And so they did, down below.





To get the suit to dry under the waist seal, better hang it upside down. My routine
now is: Dry inside out, dry upside down and last put on a very large hanger
to dry in the normal upside up position. Note: except for the under
waist seal area the suit is really very fast drying.



GETTING IN



Crawling into the suit is easy, the zip is over the shoulders so plenty of space to
enter, the feet find their way into the socks, no problems. Wriggling the hands
past the wrist seals needs some attention as there are no latex seals here.
The seals are made of the same material as the rest of the suit and the
amount they can stretch is a lot less than a latex version. As there
is
a sewn and taped seam right through the whole length of the seal
care must be taken not to overstretch that area. Best insert a
finger from the other hand opposite to the seal to help out.
Tip: Use some shampoo as a lubricant to get in and out.





Wrist seal, looks odd but does the job alright.





Take care not to overstretch the seam. Reed comments below.





My arms are quite long and I am sitting low in my boat, my wrists submerge
 pretty often, but the seals manage to keep the wet out.



GETTING THE REST IN



The neck seal is made in the same manner, so here as well care must be taken
in pushing the head through, but this seal is more spacious and has an extra
velcro flap that must be closed in order to make it watertight. Interesting is
if you forget to close this velcro flap you will take on water when you go
rolling or swimming, not a nice prospect when it's cold. I do not like
this single velcro flap, it can become undone unintentionally, it's
better to have a double interlocking velcro flap in this area for
safety reasons. Question to Reed: Idea for a later version?
Again, see Reeds answer at the bottom of the page.





Neck seal, a double interlocking velcro flap would be safer.





The outside of the suit is taped on all the seams, not so for the inside,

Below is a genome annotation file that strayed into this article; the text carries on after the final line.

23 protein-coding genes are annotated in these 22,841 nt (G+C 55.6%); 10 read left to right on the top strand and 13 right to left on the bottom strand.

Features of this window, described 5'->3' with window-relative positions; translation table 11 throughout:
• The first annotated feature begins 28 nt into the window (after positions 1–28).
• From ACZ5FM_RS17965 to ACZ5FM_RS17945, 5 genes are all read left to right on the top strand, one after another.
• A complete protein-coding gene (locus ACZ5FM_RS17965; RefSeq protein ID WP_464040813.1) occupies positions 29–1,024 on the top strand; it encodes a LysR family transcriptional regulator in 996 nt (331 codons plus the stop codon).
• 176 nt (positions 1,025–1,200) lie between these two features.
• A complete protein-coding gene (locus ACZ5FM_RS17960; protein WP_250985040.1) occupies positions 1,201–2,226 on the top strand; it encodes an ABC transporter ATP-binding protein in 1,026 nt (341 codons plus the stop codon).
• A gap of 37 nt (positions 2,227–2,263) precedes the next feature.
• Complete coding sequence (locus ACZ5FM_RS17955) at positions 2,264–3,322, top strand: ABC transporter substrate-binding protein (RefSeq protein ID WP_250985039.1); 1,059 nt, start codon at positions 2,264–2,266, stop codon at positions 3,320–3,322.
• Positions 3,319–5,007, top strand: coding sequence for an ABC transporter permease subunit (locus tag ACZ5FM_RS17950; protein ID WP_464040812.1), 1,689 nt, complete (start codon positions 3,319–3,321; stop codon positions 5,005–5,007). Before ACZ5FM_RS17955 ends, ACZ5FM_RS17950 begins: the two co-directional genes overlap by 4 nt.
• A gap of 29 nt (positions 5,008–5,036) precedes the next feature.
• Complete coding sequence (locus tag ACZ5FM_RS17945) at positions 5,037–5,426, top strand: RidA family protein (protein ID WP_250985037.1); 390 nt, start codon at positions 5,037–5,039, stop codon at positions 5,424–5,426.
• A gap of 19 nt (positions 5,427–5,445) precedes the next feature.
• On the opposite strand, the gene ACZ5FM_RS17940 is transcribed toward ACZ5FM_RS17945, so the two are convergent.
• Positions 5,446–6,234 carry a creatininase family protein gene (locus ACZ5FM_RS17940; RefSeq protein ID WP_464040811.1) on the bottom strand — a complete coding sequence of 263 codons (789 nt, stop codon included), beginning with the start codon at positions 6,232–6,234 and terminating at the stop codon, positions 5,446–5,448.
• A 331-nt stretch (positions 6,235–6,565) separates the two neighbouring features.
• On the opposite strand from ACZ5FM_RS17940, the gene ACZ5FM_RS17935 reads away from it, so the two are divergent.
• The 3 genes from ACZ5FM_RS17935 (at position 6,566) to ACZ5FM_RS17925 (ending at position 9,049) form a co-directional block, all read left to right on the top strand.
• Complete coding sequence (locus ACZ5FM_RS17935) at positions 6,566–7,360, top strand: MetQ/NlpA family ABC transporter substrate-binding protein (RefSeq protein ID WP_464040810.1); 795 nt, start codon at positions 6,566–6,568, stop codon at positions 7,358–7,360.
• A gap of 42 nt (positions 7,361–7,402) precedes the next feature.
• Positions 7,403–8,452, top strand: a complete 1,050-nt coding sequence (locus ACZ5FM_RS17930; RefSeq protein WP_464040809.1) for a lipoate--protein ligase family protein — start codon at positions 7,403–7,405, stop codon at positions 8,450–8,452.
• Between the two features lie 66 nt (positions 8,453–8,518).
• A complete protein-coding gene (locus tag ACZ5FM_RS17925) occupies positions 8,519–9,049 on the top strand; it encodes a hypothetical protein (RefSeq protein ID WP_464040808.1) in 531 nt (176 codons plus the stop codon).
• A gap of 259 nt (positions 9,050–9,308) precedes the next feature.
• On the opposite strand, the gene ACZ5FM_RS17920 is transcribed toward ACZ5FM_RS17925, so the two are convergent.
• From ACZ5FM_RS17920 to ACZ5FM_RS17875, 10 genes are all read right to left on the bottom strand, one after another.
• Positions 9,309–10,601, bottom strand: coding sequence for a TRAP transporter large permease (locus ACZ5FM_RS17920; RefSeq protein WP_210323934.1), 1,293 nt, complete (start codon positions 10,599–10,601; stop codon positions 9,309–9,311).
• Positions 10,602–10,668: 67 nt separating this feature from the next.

which is taped
in these areas: the wrists, lower legs, crotch, body circumference, and neck.





Knee and bum area are doubled for extra wear protection.





And the socks, also made from the same material. When they do fail at some
point, Reed will be happy to replace these, as well as other
parts of the suit
at a reasonable charge.





One year later Dec 2019, so far so good ...





Two years and counting ... no problems yet.



I am not sponsored by the manufacturer of this suit, just a user, so my comment
here is unbiased. I will keep you posted on how it fares in the future, but for
now I can say this suit keeps me dry and is really comfortable in use!




And then, an email from England: A response from Reed on my findings.


Hi Aard,


I have managed to find some time to look through your review properly
and have these remarks to make:


Regarding the waist seal not being 'grabby enough'. A quick rub
with surf wax under the seal should help this.


You are right to say the fabric is not breathable and in that light
is, indeed, better to dry inside out and upside down.


Aquatherm is tough stuff and so a person doesn't have to be
too gentle with the seals, I have never known them tear.


We do have the option for a single seal neck and cuff seal
which is a better fit and easier to use if requested.
It doesn't, however, look as finished
as the double layer seal.


I have requested to the production team your suggestions
of both the black glue on the relief zip and the double
overlocking Velcro seal on the adjustable neck
which they will consider.



Kind regards.

Julie Beattie
Operations Manager.